The opening game of the 2018 Women’s World T20 game between India and New Zealand at Providence, Guyana saw Indian skipper Harmanpreet Kaur create history with a stunning century to give her team a stunning win over the White Ferns.
Kaur’s knock was not the only significant moment on that day. It was the first time that audiences witnessed a lesbian couple take to the field in a major ICC tournament. Amy Satterthwaite and Lea Tahuhu created their own slice of history when they played in the World T20 as a married couple.
Satterthwaite, the ODI player of the year in 2017 for her four consecutive centuries, got engaged to Tahuhu, considered one of the quickest woman bowler, in 2014 and they officially tied the knot in March 2017. In an interview to stuff.co.nz earlier in the year, Tahuhu talked about her relationship, “We take it as an opportunity that if one person reads this, or hears about us, and it helps that one person that might be struggling a little bit, then I think that’s a really great thing for us to be able to do.”
Greater acceptance in women’s cricket
Following on the footsteps of Satterthwaite and Tahuhu, South Africa woman skipper Dane van Niekerk married her team-mate Marizanne Kapp in July 2018 and they will become the second-openly lesbian couple of play in the World T20 in West Indies.
Even in the Australian team, there are a couple of players who have openly professed their lesbian orientations. Elyse Vilani, who forced Australian society to look into the mirror when she openly declared she was a lesbian in 2015, is reportedly in a relationship with fellow team-mate Nicole Bolton. After Australia voted Yes to same sex marriage in November 2017, Megan Schutt announced on her Instagram page that she was ‘planning a marriage’ soon with her fiancée Jess Holyoake.
The presence of so many lesbian couples of women’s cricket on the biggest stage gives the tournament a magnificent and colourful twist. Tahuhu, in fact, remarked that being lesbian does not really change the dynamics of the team. In the same interview to stuff.co.nz, Tahuhu said, “You have a bit of a closer bond in the team environment, which is natural. It's the same if there are a pair of sisters in the team, or brothers playing.”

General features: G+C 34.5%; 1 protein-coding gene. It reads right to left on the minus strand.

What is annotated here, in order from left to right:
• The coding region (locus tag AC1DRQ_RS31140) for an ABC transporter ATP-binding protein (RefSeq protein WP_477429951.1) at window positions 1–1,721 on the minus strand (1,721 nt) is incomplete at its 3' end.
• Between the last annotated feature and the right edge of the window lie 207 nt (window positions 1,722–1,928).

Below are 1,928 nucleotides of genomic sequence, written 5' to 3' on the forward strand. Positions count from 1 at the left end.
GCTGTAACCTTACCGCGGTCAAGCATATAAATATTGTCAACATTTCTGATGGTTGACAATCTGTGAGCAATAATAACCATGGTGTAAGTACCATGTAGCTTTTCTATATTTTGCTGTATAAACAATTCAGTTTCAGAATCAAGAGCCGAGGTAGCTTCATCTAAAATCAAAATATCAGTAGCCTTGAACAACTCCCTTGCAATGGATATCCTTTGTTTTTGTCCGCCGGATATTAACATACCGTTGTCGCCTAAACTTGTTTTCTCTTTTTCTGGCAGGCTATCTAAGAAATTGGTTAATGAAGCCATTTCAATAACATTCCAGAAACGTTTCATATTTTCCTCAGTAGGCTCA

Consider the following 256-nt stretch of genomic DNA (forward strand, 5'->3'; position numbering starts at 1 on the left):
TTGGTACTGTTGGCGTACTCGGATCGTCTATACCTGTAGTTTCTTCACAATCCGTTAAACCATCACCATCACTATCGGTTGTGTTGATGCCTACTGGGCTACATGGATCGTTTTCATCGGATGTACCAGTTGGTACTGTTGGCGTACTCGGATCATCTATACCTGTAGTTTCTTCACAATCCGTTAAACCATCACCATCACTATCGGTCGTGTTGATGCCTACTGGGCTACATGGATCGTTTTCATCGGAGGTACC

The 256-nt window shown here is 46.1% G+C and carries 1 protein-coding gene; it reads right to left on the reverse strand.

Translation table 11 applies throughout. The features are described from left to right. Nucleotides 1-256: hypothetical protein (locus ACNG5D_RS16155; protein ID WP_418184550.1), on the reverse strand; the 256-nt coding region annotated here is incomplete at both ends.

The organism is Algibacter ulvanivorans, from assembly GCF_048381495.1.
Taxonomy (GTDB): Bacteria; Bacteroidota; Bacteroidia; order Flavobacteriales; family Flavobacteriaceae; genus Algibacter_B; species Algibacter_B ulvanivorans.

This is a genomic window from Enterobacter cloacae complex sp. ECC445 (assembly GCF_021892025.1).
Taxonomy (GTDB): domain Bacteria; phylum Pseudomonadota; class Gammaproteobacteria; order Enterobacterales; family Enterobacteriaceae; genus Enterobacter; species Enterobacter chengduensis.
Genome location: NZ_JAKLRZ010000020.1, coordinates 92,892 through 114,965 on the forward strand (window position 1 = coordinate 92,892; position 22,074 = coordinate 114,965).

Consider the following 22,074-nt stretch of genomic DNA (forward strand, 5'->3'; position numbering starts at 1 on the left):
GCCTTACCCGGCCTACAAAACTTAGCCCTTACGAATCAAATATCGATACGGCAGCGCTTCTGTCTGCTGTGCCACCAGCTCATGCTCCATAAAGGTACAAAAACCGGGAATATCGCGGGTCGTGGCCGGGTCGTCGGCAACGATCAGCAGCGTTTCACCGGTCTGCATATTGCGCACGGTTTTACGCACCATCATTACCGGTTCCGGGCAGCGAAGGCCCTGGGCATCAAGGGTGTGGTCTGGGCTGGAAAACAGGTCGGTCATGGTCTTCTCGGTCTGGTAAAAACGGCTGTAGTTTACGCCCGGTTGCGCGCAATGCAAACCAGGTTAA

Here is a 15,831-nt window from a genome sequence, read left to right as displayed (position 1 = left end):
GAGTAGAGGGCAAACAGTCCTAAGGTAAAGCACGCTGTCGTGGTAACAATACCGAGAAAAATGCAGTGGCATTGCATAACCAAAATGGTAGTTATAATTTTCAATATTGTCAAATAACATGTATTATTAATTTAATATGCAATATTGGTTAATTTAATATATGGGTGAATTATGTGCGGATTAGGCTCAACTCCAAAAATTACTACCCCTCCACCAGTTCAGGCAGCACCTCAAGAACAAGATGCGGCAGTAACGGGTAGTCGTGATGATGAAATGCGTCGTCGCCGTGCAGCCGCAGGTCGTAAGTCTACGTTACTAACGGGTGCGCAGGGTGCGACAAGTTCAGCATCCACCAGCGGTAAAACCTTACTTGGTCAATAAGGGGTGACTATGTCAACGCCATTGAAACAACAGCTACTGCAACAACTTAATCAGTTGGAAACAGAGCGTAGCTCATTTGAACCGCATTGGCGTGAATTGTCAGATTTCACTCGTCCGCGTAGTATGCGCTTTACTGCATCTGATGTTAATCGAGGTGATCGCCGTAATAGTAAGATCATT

The statement by Tahuhu and the camaraderie in the women’s game has shown how high the levels of acceptance are. This is in stark contrast to Indian society, where homophobic jokes are prevalent and openly talking about sexual orientation is scorned despite scrapping Article 377.
Hard in India despite Sec 377 scrap
In September 2017, the Supreme Court struck down a legal provision in Article 377 that criminalised same-sex relationships. The judgment has become a major turning point for Indian soceity. However, despite this, it will be hard for Indian players to come out in the open and declare their orientation.
A combination of societal regression, the lingering viewpoint that LGBTQ relationships are un-natural and the patriarchal suppression of women all combine to ensure women and people who are outside the ‘normal norms’ of society face ridicule.
With the presence of so many lesbian couples in the World T20, India, be it players or society, might still not open up about this aspect. The fact that this took place in a stadium named Providence is a great sign.
In the English dictionary, the definition of Providence is a force which is believed by some people to arrange the things that happen to them. It is apt that the first lesbian couple in world cricket had to play together in Providence.